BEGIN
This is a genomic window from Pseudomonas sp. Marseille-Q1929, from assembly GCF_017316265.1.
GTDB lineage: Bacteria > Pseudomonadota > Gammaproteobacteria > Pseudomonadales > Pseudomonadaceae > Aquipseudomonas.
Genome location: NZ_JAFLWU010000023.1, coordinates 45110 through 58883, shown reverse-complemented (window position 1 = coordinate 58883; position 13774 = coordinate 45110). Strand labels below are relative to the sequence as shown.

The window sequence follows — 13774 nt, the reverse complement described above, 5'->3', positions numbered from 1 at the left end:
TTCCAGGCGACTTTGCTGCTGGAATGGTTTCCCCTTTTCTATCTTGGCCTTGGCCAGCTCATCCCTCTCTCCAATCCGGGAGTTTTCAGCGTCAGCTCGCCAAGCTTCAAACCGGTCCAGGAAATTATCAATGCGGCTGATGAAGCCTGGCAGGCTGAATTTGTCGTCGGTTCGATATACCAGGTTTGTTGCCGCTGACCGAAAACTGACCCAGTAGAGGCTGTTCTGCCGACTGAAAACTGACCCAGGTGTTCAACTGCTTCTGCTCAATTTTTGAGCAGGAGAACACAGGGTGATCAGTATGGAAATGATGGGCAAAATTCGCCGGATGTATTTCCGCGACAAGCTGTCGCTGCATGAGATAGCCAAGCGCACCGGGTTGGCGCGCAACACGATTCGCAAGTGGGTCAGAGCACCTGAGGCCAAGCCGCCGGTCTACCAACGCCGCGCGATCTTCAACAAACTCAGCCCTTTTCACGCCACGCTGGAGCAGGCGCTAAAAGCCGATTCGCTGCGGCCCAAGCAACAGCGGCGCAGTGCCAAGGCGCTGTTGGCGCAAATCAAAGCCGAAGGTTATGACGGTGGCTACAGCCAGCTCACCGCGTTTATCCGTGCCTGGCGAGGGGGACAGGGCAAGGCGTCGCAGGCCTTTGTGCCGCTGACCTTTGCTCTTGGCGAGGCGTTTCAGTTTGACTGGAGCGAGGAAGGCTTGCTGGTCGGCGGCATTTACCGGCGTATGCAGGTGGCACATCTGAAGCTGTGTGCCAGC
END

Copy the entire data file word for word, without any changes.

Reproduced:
This is a genomic window from Pseudomonas sp. Marseille-Q1929, from assembly GCF_017316265.1.
GTDB lineage: Bacteria > Pseudomonadota > Gammaproteobacteria > Pseudomonadales > Pseudomonadaceae > Aquipseudomonas.
Genome location: NZ_JAFLWU010000023.1, coordinates 45110 through 58883, shown reverse-complemented (window position 1 = coordinate 58883; position 13774 = coordinate 45110). Strand labels below are relative to the sequence as shown.

The window sequence follows — 13774 nt, the reverse complement described above, 5'->3', positions numbered from 1 at the left end:
TTCCAGGCGACTTTGCTGCTGGAATGGTTTCCCCTTTTCTATCTTGGCCTTGGCCAGCTCATCCCTCTCTCCAATCCGGGAGTTTTCAGCGTCAGCTCGCCAAGCTTCAAACCGGTCCAGGAAATTATCAATGCGGCTGATGAAGCCTGGCAGGCTGAATTTGTCGTCGGTTCGATATACCAGGTTTGTTGCCGCTGACCGAAAACTGACCCAGTAGAGGCTGTTCTGCCGACTGAAAACTGACCCAGGTGTTCAACTGCTTCTGCTCAATTTTTGAGCAGGAGAACACAGGGTGATCAGTATGGAAATGATGGGCAAAATTCGCCGGATGTATTTCCGCGACAAGCTGTCGCTGCATGAGATAGCCAAGCGCACCGGGTTGGCGCGCAACACGATTCGCAAGTGGGTCAGAGCACCTGAGGCCAAGCCGCCGGTCTACCAACGCCGCGCGATCTTCAACAAACTCAGCCCTTTTCACGCCACGCTGGAGCAGGCGCTAAAAGCCGATTCGCTGCGGCCCAAGCAACAGCGGCGCAGTGCCAAGGCGCTGTTGGCGCAAATCAAAGCCGAAGGTTATGACGGTGGCTACAGCCAGCTCACCGCGTTTATCCGTGCCTGGCGAGGGGGACAGGGCAAGGCGTCGCAGGCCTTTGTGCCGCTGACCTTTGCTCTTGGCGAGGCGTTTCAGTTTGACTGGAGCGAGGAAGGCTTGCTGGTCGGCGGCATTTACCGGCGTATGCAGGTGGCACATCTGAAGCTGTGTGCCAGC